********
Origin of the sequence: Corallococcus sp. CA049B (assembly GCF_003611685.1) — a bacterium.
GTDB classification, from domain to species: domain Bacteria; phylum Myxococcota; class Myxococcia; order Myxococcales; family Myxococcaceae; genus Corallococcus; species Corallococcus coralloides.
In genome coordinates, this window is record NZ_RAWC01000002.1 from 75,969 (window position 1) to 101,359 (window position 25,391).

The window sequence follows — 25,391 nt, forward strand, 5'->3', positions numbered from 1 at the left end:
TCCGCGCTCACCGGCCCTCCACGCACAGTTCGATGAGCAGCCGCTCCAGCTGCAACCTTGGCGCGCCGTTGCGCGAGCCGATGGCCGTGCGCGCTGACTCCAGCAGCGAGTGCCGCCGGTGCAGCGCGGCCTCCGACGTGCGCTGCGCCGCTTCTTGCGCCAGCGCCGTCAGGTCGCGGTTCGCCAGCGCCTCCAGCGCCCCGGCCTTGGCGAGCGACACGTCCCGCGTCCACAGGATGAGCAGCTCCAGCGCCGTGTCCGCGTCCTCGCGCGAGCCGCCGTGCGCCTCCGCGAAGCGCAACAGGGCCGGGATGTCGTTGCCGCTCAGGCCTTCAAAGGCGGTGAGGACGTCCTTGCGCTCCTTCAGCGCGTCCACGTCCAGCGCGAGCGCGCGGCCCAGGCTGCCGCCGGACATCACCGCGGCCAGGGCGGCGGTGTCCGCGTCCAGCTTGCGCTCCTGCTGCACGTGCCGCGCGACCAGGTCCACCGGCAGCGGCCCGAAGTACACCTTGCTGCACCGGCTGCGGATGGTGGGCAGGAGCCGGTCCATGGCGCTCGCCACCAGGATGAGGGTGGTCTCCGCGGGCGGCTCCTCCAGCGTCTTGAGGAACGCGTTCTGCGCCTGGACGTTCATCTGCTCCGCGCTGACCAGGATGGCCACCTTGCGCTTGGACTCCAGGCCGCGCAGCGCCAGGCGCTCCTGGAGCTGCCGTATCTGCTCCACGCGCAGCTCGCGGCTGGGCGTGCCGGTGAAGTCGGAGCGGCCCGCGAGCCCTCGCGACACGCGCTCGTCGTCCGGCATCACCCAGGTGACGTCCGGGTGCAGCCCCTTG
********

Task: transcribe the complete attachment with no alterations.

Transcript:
Origin of the sequence: Corallococcus sp. CA049B (assembly GCF_003611685.1) — a bacterium.
GTDB classification, from domain to species: domain Bacteria; phylum Myxococcota; class Myxococcia; order Myxococcales; family Myxococcaceae; genus Corallococcus; species Corallococcus coralloides.
In genome coordinates, this window is record NZ_RAWC01000002.1 from 75,969 (window position 1) to 101,359 (window position 25,391).

The window sequence follows — 25,391 nt, forward strand, 5'->3', positions numbered from 1 at the left end:
TCCGCGCTCACCGGCCCTCCACGCACAGTTCGATGAGCAGCCGCTCCAGCTGCAACCTTGGCGCGCCGTTGCGCGAGCCGATGGCCGTGCGCGCTGACTCCAGCAGCGAGTGCCGCCGGTGCAGCGCGGCCTCCGACGTGCGCTGCGCCGCTTCTTGCGCCAGCGCCGTCAGGTCGCGGTTCGCCAGCGCCTCCAGCGCCCCGGCCTTGGCGAGCGACACGTCCCGCGTCCACAGGATGAGCAGCTCCAGCGCCGTGTCCGCGTCCTCGCGCGAGCCGCCGTGCGCCTCCGCGAAGCGCAACAGGGCCGGGATGTCGTTGCCGCTCAGGCCTTCAAAGGCGGTGAGGACGTCCTTGCGCTCCTTCAGCGCGTCCACGTCCAGCGCGAGCGCGCGGCCCAGGCTGCCGCCGGACATCACCGCGGCCAGGGCGGCGGTGTCCGCGTCCAGCTTGCGCTCCTGCTGCACGTGCCGCGCGACCAGGTCCACCGGCAGCGGCCCGAAGTACACCTTGCTGCACCGGCTGCGGATGGTGGGCAGGAGCCGGTCCATGGCGCTCGCCACCAGGATGAGGGTGGTCTCCGCGGGCGGCTCCTCCAGCGTCTTGAGGAACGCGTTCTGCGCCTGGACGTTCATCTGCTCCGCGCTGACCAGGATGGCCACCTTGCGCTTGGACTCCAGGCCGCGCAGCGCCAGGCGCTCCTGGAGCTGCCGTATCTGCTCCACGCGCAGCTCGCGGCTGGGCGTGCCGGTGAAGTCGGAGCGGCCCGCGAGCCCTCGCGACACGCGCTCGTCGTCCGGCATCACCCAGGTGACGTCCGGGTGCAGCCCCTTG